Origins Available: English
Gravile is a name that was brought to England
by the ancestors of the Gravile family when they migrated to the region after the Norman Conquest
in 1066. The Gravile family lived in the place named Grenneville in the barony of St. Denis de Gaste, Normandy
. The family name Gravile was brought to England
after the Norman Conquest
, when William the Conqueror gave his friends and relatives most of the land formerly owned by Anglo-Saxon
aristocrats. The Normans
frequently used the name of their estate in Normandy
as part of their name. The surname Gravile was established by Norman landholders in the county of Buckinghamshire.
Early Origins of the Gravile family
The surname Gravile was first found in Buckinghamshire
where they held a family seat
soon after the Norman Conquest
. They are believed to be from Grenneville in the barony of St. Denis de Gaste in the Cotentin in Normandy
. Accompanying the Conqueror at Hastings in 1066 the family, father William and son Robert, became under-tenants of the Giffards in Buckinghamshire
. Richard, son of Robert, married Isabel, daughter and heiress of Gautier Giffard, Earl of Buckingham, thus inheriting the title which would later become the Duke of Buckingham. Although the Harleian Society claims there is no relationship to the west country Grevilles in Gloucester, a branch which emerged about 1250, we find this most unlikely. The similarity of the Coat of Arms of each of these families is more than conclusive evidence that the Grevilles of Gloucester were directly related to the Grenvilles of Buckinghamshire
, although it must be admitted there was a noble family of Lagravol or Greville in Montfaucon-du-Velay in Forez
also emerging in the 13th century.
Early History of the Gravile family
This web page shows only a small excerpt of our Gravile research.Another 311 words (22 lines of text) covering the years 1250, 1267, 1607, 1643, 1628, 1658, 1643, 1658, 1677, 1720, 1699, 1701, 1701 and 1705 are included under the topic Early Gravile History in all our PDF Extended History products and printed products wherever possible.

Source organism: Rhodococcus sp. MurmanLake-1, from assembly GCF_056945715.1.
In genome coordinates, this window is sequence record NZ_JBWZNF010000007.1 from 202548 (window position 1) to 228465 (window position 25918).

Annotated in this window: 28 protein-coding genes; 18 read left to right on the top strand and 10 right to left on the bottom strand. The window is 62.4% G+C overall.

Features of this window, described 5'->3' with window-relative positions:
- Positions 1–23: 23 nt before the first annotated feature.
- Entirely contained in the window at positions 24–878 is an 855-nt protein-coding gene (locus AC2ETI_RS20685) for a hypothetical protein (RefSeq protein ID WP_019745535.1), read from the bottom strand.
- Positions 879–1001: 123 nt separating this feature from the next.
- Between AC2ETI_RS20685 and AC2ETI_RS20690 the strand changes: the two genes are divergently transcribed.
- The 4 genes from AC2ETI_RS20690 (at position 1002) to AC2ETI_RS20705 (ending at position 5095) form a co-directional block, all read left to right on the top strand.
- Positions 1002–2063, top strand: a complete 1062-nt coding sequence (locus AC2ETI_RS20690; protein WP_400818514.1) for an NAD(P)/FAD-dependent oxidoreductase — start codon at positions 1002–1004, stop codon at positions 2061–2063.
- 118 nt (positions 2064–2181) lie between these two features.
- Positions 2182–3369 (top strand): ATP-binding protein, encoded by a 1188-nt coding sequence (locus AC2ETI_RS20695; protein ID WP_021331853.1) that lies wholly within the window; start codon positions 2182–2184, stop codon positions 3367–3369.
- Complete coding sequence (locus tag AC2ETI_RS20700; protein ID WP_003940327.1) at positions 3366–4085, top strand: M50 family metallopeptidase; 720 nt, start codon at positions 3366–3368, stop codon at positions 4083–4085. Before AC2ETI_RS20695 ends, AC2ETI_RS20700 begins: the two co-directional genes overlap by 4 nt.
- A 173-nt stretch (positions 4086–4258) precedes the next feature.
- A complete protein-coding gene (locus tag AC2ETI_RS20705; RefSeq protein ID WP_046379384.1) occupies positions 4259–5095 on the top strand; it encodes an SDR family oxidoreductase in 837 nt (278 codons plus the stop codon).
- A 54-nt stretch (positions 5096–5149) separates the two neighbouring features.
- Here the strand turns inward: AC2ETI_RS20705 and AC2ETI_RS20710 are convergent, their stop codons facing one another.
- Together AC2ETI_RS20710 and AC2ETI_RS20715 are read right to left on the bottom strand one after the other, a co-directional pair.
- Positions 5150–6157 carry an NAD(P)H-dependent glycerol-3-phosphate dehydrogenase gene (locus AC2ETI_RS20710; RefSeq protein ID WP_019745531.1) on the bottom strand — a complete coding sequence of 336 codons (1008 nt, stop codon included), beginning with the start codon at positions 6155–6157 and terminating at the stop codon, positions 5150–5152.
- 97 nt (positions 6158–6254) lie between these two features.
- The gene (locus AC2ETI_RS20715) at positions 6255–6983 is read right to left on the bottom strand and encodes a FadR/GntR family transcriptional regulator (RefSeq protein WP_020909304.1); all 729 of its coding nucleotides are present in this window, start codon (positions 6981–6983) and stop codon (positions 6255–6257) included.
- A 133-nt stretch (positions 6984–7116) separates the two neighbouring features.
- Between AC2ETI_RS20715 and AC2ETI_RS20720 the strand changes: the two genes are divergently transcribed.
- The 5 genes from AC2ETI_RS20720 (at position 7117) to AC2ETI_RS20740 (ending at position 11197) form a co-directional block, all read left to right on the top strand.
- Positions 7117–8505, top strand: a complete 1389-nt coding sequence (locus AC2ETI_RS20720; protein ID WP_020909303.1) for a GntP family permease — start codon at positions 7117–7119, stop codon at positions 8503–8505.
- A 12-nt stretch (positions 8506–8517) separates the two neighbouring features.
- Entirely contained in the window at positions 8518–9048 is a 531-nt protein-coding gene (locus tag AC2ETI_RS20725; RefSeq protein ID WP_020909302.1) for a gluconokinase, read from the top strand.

Gravile Spelling Variations
in names were a common occurrence in the eras before English spelling was standardized a few hundred
years ago. In the Middle Ages, even the literate regularly changed the spellings of their names as the English language incorporated elements of French, Latin, and other European languages. Many variations of the name Gravile have been found, including Greville, Grevill, Graville, Gravill, Gravell, Gravelle, Gravel, Grevil, Grevile, Gravile and many more.
Early Notables of the Gravile family (pre 1700)
Outstanding amongst the family at this time was Sir Edward Greville of Milcote; Robert Greville, 2nd Baron
Brooke (1607-1643), an English Civil War Roundhead General, the cousin and adopted son of Fulke Greville, 1st Baron
Brooke, owner of Warwick Castle, Parliament for Warwickshire
(1628), reportedly shot by a... Another 48 words (3 lines of text) are included under the topic Early Gravile Notables in all our PDF Extended History products and printed products wherever possible.
Migration of the Gravile family to the New World and Oceana
For many English families, the social climate in England
was oppressive and lacked opportunity for change. For such families, the shores of Ireland
, and the New World beckoned. They left their homeland at great expense in ships that were overcrowded and full of disease. Many arrived after the long voyage sick, starving, and without a penny. But even those were greeted with greater opportunity than they could have experienced back home. Numerous English settlers who arrived in the United States and Canada at this time went on to make important contributions to the developing cultures of those countries. Many of those families went on to make significant contributions to the rapidly developing colonies in which they settled. Early North American records indicate many people bearing the name Gravile were among those contributors: Ffrancis Grevill, who came to Virginia in 1620; John Grevill, a bonded passenger, who arrived in America in 1740; John Gravell, aged 16, who settled in Jamaica in 1685.